Update: U.S. citizens kidnapped in Mexico have been identified
A reward of $50,000 is offered for the safe return of these 4 Americans kidnapped while crossing the Mexican border on Friday as Mexican law enforcement takes action
Four Americans were kidnapped after crossing the border from Texas to Mexico on Friday, as reported previously by the Deseret News.
The group from South Carolina included 33-year-old Latavia Washington McGee and her close friends Shaeed Woodard, Zindell Brown and Eric James Williams. All drove together into Matamoros, Mexico, in a white van with North Carolina plates for a medical procedure.
Barbara Burgess, the mother of McGee, contacted the police when her daughter missed her doctor’s appointment on Friday, per CNN. McGee is the mother of six kids who range in age from 6 to 18 years old.
Zalandria Brown has also been in contact with the FBI after learning that her brother was one of those kidnapped, per The Associated Press.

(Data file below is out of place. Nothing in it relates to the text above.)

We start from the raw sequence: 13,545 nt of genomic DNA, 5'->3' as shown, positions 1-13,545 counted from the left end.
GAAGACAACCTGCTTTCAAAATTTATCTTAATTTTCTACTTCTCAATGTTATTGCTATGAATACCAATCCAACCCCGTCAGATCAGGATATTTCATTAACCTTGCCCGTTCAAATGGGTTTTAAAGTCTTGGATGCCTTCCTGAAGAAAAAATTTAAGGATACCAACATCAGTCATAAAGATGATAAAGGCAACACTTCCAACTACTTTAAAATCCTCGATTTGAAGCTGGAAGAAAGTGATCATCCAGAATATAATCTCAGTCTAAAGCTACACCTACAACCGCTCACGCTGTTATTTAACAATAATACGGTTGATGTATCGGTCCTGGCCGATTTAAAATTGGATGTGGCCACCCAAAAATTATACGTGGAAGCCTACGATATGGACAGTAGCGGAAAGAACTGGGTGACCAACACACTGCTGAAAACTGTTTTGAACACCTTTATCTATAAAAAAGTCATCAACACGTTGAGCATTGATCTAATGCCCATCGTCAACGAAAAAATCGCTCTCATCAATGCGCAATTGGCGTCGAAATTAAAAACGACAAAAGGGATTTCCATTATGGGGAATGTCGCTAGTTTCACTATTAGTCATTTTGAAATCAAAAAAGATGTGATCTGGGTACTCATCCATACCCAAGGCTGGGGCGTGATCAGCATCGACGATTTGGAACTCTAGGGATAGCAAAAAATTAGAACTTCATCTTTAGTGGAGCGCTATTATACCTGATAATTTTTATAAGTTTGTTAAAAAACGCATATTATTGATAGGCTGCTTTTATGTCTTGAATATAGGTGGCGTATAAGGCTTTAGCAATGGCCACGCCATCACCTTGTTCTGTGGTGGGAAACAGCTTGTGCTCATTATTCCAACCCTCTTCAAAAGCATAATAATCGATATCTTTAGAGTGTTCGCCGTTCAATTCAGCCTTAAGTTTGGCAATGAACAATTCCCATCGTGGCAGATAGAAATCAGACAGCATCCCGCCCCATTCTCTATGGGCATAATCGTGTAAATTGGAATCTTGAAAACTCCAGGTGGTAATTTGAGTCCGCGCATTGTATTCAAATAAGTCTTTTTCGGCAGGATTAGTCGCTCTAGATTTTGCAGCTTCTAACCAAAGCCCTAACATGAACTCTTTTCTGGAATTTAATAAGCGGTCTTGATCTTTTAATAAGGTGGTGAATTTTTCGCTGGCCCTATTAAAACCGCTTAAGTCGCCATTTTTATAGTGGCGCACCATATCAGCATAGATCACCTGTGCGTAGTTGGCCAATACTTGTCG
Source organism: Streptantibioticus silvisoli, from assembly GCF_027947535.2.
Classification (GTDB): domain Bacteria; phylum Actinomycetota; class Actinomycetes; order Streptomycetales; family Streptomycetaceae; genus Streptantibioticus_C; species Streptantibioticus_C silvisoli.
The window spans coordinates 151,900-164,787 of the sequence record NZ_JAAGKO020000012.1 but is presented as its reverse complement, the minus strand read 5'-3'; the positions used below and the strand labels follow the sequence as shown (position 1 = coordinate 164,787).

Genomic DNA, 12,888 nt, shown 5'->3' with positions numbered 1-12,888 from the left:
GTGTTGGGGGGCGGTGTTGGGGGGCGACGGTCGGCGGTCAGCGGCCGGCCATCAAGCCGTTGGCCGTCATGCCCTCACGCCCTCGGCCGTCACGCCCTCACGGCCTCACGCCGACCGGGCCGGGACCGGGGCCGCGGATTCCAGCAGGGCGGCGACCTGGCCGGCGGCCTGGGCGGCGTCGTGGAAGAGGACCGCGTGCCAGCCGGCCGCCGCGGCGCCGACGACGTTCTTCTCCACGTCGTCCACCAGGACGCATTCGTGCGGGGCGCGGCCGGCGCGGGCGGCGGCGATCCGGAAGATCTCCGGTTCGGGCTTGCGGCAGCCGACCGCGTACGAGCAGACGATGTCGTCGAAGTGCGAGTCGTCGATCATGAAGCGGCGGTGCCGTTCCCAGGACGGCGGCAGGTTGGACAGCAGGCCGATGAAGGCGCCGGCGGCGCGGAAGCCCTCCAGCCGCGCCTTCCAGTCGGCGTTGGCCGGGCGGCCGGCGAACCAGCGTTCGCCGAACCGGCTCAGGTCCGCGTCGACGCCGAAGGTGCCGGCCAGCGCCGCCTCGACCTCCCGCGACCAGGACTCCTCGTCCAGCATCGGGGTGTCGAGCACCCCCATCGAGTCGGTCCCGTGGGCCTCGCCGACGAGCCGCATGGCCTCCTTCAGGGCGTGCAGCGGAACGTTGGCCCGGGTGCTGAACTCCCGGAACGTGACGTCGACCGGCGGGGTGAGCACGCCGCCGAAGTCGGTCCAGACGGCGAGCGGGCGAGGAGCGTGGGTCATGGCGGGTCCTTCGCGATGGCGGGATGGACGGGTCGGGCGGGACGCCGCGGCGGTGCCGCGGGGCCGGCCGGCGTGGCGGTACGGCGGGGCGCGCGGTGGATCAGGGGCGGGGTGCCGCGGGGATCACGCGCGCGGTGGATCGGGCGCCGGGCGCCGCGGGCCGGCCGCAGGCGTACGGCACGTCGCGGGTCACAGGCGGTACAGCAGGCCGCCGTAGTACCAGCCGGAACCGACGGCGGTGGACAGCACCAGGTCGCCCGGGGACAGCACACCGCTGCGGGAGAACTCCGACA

“This is like a bad dream you wish you could wake up from,” she told AP. “To see a member of your family thrown in the back of a truck and dragged, it is just unbelievable.”
On Sunday, the U.S. government offered a reward of $50,000 for the safe return of the citizens and the identification of the kidnappers.
Soon after crossing into Matamoros, the van came under attack with gunfire from an unknown gunman and all four Americans were pulled from the car and put in the back of a vehicle, said the U.S. Embassy in Mexico.
The AP reported that a video posted on social media showed the incident happening in broad daylight by men in tan body armor with assault weapons driving a white pickup truck. Of the four Americans one can be seen sitting up, while the others were laying on the ground — only one other lifted their head.
An innocent Mexican bystander was killed in the confrontation, per USA Today.
The group was said to have been traveling for someone in the group to get a medical procedure, per CNN. “Medical tourism” has attracted travelers to the area in the past but has since become more dangerous as the Gulf drug cartel has set up headquarters there.
A travel advisory for the Matamoros area is under effect for “crime and kidnapping” where “heavily armed members of criminal groups” patrol often near the border.